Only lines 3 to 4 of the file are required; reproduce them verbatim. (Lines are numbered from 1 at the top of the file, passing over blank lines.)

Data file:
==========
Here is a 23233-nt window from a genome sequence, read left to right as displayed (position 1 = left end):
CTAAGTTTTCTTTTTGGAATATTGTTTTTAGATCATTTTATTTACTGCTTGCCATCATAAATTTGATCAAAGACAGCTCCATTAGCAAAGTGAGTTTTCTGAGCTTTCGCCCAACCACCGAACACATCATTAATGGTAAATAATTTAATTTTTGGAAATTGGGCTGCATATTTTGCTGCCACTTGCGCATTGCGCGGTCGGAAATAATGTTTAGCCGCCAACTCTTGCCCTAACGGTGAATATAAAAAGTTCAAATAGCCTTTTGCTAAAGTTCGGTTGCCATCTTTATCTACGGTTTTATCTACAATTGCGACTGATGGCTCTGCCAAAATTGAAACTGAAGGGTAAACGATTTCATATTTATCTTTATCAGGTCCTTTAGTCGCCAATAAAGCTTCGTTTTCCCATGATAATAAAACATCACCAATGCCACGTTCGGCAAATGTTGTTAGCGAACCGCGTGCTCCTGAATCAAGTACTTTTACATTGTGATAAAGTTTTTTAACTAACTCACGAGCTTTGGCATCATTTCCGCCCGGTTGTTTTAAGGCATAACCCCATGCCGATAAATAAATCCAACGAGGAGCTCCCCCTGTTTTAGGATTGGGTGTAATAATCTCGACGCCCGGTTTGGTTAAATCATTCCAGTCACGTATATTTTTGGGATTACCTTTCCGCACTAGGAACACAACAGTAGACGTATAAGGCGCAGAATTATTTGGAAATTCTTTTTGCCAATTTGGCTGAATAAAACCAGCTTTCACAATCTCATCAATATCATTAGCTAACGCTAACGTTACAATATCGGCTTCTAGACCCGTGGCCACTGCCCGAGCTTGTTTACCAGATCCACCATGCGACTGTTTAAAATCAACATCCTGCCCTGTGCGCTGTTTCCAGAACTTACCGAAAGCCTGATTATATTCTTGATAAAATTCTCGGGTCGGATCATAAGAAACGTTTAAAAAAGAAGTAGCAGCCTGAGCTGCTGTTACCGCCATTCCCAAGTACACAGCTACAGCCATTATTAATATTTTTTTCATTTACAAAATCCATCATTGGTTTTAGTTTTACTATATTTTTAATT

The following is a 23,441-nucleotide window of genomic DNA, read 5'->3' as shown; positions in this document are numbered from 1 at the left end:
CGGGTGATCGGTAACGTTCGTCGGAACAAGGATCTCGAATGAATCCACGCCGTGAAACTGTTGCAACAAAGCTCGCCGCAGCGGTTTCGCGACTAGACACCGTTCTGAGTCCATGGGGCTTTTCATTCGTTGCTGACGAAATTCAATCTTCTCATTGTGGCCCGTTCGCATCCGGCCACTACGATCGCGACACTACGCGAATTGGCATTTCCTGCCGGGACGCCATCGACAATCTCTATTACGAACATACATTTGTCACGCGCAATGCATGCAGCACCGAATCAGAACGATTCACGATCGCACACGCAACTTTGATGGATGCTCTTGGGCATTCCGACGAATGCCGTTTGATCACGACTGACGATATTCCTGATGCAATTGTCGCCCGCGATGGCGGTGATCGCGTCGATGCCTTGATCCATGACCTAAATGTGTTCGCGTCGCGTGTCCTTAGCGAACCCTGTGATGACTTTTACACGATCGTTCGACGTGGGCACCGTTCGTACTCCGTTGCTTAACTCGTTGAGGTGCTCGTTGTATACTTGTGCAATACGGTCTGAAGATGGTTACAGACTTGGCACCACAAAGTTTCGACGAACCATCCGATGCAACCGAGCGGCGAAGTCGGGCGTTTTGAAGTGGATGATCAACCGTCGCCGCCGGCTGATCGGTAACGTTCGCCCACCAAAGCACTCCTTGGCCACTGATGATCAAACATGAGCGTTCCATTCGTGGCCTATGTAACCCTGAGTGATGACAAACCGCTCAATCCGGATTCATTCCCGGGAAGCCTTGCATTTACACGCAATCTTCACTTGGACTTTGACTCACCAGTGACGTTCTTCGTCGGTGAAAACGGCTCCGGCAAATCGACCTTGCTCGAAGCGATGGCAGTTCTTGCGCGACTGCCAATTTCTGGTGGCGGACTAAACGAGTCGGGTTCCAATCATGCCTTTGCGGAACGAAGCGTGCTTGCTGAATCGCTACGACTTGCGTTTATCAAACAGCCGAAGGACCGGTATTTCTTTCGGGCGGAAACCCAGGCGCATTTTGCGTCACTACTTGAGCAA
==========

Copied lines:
The following is a 23,441-nucleotide window of genomic DNA, read 5'->3' as shown; positions in this document are numbered from 1 at the left end:
CGGGTGATCGGTAACGTTCGTCGGAACAAGGATCTCGAATGAATCCACGCCGTGAAACTGTTGCAACAAAGCTCGCCGCAGCGGTTTCGCGACTAGACACCGTTCTGAGTCCATGGGGCTTTTCATTCGTTGCTGACGAAATTCAATCTTCTCATTGTGGCCCGTTCGCATCCGGCCACTACGATCGCGACACTACGCGAATTGGCATTTCCTGCCGGGACGCCATCGACAATCTCTATTACGAACATACATTTGTCACGCGCAATGCATGCAGCACCGAATCAGAACGATTCACGATCGCACACGCAACTTTGATGGATGCTCTTGGGCATTCCGACGAATGCCGTTTGATCACGACTGACGATATTCCTGATGCAATTGTCGCCCGCGATGGCGGTGATCGCGTCGATGCCTTGATCCATGACCTAAATGTGTTCGCGTCGCGTGTCCTTAGCGAACCCTGTGATGACTTTTACACGATCGTTCGACGTGGGCACCGTTCGTACTCCGTTGCTTAACTCGTTGAGGTGCTCGTTGTATACTTGTGCAATACGGTCTGAAGATGGTTACAGACTTGGCACCACAAAGTTTCGACGAACCATCCGATGCAACCGAGCGGCGAAGTCGGGCGTTTTGAAGTGGATGATCAACCGTCGCCGCCGGCTGATCGGTAACGTTCGCCCACCAAAGCACTCCTTGGCCACTGATGATCAAACATGAGCGTTCCATTCGTGGCCTATGTAACCCTGAGTGATGACAAACCGCTCAATCCGGATTCATTCCCGGGAAGCCTTGCATTTACACGCAATCTTCACTTGGACTTTGACTCACCAGTGACGTTCTTCGTCGGTGAAAACGGCTCCGGCAAATCGACCTTGCTCGAAGCGATGGCAGTTCTTGCGCGACTGCCAATTTCTGGTGGCGGACTAAACGAGTCGGGTTCCAATCATGCCTTTGCGGAACGAAGCGTGCTTGCTGAATCGCTACGACTTGCGTTTATCAAACAGCCGAAGGACCGGTATTTCTTTCGGGCGGAAACCCAGGCGCATTTTGCGTCACTACTTGAGCAA